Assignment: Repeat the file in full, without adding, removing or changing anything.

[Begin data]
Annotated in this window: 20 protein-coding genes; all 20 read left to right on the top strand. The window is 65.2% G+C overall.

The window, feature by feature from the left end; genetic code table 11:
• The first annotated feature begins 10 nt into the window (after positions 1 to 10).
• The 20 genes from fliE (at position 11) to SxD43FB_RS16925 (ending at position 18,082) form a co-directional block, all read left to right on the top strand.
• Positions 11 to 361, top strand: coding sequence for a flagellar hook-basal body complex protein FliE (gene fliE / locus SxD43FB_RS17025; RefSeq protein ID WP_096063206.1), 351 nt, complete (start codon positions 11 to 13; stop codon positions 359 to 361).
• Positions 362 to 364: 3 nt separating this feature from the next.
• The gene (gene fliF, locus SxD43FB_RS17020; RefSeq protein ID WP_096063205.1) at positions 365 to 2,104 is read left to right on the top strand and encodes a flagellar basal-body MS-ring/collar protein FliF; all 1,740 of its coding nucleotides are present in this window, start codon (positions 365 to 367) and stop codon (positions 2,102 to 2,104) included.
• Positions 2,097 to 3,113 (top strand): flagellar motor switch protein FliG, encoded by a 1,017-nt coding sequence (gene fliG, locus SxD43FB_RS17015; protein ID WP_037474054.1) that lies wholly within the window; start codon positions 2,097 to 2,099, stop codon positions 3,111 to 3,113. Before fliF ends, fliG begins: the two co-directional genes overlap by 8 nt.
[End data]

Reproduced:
Annotated in this window: 20 protein-coding genes; all 20 read left to right on the top strand. The window is 65.2% G+C overall.

The window, feature by feature from the left end; genetic code table 11:
• The first annotated feature begins 10 nt into the window (after positions 1 to 10).
• The 20 genes from fliE (at position 11) to SxD43FB_RS16925 (ending at position 18,082) form a co-directional block, all read left to right on the top strand.
• Positions 11 to 361, top strand: coding sequence for a flagellar hook-basal body complex protein FliE (gene fliE / locus SxD43FB_RS17025; RefSeq protein ID WP_096063206.1), 351 nt, complete (start codon positions 11 to 13; stop codon positions 359 to 361).
• Positions 362 to 364: 3 nt separating this feature from the next.
• The gene (gene fliF, locus SxD43FB_RS17020; RefSeq protein ID WP_096063205.1) at positions 365 to 2,104 is read left to right on the top strand and encodes a flagellar basal-body MS-ring/collar protein FliF; all 1,740 of its coding nucleotides are present in this window, start codon (positions 365 to 367) and stop codon (positions 2,102 to 2,104) included.
• Positions 2,097 to 3,113 (top strand): flagellar motor switch protein FliG, encoded by a 1,017-nt coding sequence (gene fliG, locus SxD43FB_RS17015; protein ID WP_037474054.1) that lies wholly within the window; start codon positions 2,097 to 2,099, stop codon positions 3,111 to 3,113. Before fliF ends, fliG begins: the two co-directional genes overlap by 8 nt.